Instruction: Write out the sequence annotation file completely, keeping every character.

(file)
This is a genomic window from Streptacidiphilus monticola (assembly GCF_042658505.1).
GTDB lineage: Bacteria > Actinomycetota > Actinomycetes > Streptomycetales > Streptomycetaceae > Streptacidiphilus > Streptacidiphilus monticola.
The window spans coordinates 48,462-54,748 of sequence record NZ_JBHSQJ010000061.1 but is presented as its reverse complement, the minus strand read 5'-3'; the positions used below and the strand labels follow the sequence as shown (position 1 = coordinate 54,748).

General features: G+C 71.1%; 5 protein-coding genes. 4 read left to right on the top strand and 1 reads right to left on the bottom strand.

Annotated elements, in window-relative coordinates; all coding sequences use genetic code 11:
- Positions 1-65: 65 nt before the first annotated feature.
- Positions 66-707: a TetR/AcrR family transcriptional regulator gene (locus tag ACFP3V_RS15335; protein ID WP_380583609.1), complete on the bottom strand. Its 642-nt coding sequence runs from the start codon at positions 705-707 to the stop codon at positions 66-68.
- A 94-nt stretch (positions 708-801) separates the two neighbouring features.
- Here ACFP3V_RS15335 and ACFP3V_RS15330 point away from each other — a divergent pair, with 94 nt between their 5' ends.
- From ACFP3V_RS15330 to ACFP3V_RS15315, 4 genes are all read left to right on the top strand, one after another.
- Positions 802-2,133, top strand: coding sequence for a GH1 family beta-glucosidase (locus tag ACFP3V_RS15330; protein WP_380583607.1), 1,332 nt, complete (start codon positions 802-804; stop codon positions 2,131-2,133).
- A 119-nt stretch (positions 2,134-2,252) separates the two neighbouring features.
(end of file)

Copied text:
This is a genomic window from Streptacidiphilus monticola (assembly GCF_042658505.1).
GTDB lineage: Bacteria > Actinomycetota > Actinomycetes > Streptomycetales > Streptomycetaceae > Streptacidiphilus > Streptacidiphilus monticola.
The window spans coordinates 48,462-54,748 of sequence record NZ_JBHSQJ010000061.1 but is presented as its reverse complement, the minus strand read 5'-3'; the positions used below and the strand labels follow the sequence as shown (position 1 = coordinate 54,748).

General features: G+C 71.1%; 5 protein-coding genes. 4 read left to right on the top strand and 1 reads right to left on the bottom strand.

Annotated elements, in window-relative coordinates; all coding sequences use genetic code 11:
- Positions 1-65: 65 nt before the first annotated feature.
- Positions 66-707: a TetR/AcrR family transcriptional regulator gene (locus tag ACFP3V_RS15335; protein ID WP_380583609.1), complete on the bottom strand. Its 642-nt coding sequence runs from the start codon at positions 705-707 to the stop codon at positions 66-68.
- A 94-nt stretch (positions 708-801) separates the two neighbouring features.
- Here ACFP3V_RS15335 and ACFP3V_RS15330 point away from each other — a divergent pair, with 94 nt between their 5' ends.
- From ACFP3V_RS15330 to ACFP3V_RS15315, 4 genes are all read left to right on the top strand, one after another.
- Positions 802-2,133, top strand: coding sequence for a GH1 family beta-glucosidase (locus tag ACFP3V_RS15330; protein WP_380583607.1), 1,332 nt, complete (start codon positions 802-804; stop codon positions 2,131-2,133).
- A 119-nt stretch (positions 2,134-2,252) separates the two neighbouring features.